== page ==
Africa: Telemedicine project to benefit 5 hospitals in Tanzania
By Abdulwakil Saiboko:(Tanzania Daily News)
Four hospitals in Dar es Salaam and one in Coast Region will be connected by telemedicine technology in December, this year, in a move expected to enhance efficiency and reduce unnecessary transfers of patients. The Principal of Dar es Salaam Institute of Technology (DIT), Prof John Kondoro, named the hospitals to be connected in the pilot project as Mwananyamala, Amana, Temeke and Muhimbili National Hospital (MNH), (all in Dar es Salaam) and Tumbi Hospital in Coast Region.
Prof Kandoro said this over the weekend during a tour by the Indian High Commissioner, Mr Debnath Shaw and the Zimbabwean Minister for Science and Technology Development, Prof Heneri Dzinotyiweyi. Telemedicine is the use of telecommunication and information technologies in order to provide clinical health care at a distance.
It helps eliminate distance barriers and can improve access to medical services that would often not be consistently available in distant rural communities. It is also used to save lives in critical care and emergency situations. The two leaders had gone to DIT in different junctures to tour the Tanzania and India ICT Centre of Excellence which was launched in May, last year, by President Jakaya Kikwete and the Indian Prime Minister, Dr Manmohan Singh.
Prof Kondoro said telemedicine was one of the potential sectors in which the DIT wanted to venture using the supercomputer facility which is installed at the centre. The Linux based supercomputing cluster named "Param Serengeti" is intended to be used for education and research in various scientific fields and it includes 20 Terabytes of raw storage and 38 Terabytes of tape backup along with relevant backup software. By Abdulwakil Saiboko
The computer is one of only three in Africa, with one in South Africa and another in Cairo, Egypt. "Real life complex problems and scientific and engineering research are the driving force behind the introduction of the centre, thus we have established telemedicine centre which is part of the supercomputer to answer health challenges," he said.
"The connection of these hospitals will allow for translation of various medical tests by a team of doctors through video conferencing and we will be able to reduce unnecessary transfers and movements of patients from one hospital to another," he said.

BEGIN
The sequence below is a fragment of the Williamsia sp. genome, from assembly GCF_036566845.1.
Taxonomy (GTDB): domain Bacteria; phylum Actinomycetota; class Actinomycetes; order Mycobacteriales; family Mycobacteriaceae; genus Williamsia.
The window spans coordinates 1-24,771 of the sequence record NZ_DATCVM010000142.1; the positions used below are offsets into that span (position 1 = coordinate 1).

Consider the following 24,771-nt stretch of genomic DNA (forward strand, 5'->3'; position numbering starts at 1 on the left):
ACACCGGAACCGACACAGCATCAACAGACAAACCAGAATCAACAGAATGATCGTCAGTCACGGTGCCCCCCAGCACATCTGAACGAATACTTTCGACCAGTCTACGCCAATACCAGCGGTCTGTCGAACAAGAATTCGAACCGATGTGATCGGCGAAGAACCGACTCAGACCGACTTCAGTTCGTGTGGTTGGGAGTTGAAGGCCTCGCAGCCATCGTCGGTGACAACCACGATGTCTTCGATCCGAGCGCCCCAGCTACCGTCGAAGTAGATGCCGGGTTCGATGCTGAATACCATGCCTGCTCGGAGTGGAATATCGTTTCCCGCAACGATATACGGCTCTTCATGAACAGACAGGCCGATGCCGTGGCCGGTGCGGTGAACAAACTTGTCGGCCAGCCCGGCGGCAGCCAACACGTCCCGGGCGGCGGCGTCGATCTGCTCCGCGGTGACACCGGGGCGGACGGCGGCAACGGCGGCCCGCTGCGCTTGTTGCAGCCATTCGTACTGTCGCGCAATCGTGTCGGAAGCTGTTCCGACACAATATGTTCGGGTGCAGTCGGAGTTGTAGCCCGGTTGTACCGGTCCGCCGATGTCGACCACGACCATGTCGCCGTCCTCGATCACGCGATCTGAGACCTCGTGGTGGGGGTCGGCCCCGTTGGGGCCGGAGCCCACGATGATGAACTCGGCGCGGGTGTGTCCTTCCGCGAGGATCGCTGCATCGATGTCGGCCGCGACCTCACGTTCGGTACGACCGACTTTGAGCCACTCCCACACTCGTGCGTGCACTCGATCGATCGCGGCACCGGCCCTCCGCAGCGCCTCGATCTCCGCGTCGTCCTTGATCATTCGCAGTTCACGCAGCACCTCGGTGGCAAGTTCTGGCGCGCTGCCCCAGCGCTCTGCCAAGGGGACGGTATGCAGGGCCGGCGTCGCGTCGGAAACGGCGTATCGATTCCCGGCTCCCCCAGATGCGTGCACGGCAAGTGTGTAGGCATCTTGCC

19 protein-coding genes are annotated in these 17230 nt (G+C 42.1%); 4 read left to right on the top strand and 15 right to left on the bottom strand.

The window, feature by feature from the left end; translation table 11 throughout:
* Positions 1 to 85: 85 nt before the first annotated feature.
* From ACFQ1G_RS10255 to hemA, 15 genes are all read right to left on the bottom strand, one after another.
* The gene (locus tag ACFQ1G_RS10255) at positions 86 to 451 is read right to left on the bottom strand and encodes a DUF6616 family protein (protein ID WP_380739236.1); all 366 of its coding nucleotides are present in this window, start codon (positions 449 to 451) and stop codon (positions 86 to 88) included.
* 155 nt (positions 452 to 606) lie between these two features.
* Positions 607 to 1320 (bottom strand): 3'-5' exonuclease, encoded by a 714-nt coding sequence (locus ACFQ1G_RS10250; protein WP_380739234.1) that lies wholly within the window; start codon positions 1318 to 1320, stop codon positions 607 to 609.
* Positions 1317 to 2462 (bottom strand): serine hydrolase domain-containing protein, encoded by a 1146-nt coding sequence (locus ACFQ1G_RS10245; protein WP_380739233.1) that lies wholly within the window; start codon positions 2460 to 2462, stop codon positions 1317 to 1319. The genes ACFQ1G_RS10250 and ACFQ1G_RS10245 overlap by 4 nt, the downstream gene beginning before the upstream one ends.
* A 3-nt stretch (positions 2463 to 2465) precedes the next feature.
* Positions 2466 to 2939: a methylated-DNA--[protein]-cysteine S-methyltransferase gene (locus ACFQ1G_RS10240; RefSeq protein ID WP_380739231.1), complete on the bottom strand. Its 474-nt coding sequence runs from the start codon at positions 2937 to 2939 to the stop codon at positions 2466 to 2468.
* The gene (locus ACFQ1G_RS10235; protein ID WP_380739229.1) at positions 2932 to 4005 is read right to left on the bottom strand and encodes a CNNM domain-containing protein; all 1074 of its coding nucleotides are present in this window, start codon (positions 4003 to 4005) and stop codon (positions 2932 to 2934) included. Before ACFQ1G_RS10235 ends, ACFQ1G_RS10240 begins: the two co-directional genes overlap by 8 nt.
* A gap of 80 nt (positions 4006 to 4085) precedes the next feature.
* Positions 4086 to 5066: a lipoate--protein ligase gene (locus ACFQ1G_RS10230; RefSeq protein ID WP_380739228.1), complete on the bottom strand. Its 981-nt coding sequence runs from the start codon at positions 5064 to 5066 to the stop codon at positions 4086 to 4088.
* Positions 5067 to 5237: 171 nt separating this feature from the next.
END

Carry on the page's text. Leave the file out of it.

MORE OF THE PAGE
At the moment, he said, the named hospitals were on various processes of constructing units that would be installed with necessary equipment for telemedicine. "Here at DIT everything is set and we already have a special room for that purpose with all the equipment," he said.
Mr Shaw commended the improvement made so far in utilizing the supercomputer facility, saying investment in telemedicine would bring revolution in health service delivery. "I am impressed by the facility and we are happy to be associated with this project. The telemedicine centre will in future play a big and vital role not only in Tanzania, but to the whole of the East African region and beyond," he said.
The Indian High Commissioner said his government was ready and committed to continue working with the government of Tanzania in capacity building and in improving the ICT centre at DIT. The Zimbabwean Minister for Science and Technology Development, Prof Heneri Dzinotyiweyi, said his tour to the institute aimed at looking for possibilities of collaborating with the DIT in ensuring that the centre benefits Zimbabwe as well.
"This is one of such a modern facility in the world of technology in the Southern African Development Community (SADC) and if we (Zimbabwe) enter in a kind of partnership with DIT, I believe we will be able to push our economy ahead," he said. Prof Dzinotyiweyi said further that his country would be interested to benefit with the presence of supercomputer at DIT in the area of computations and data storage.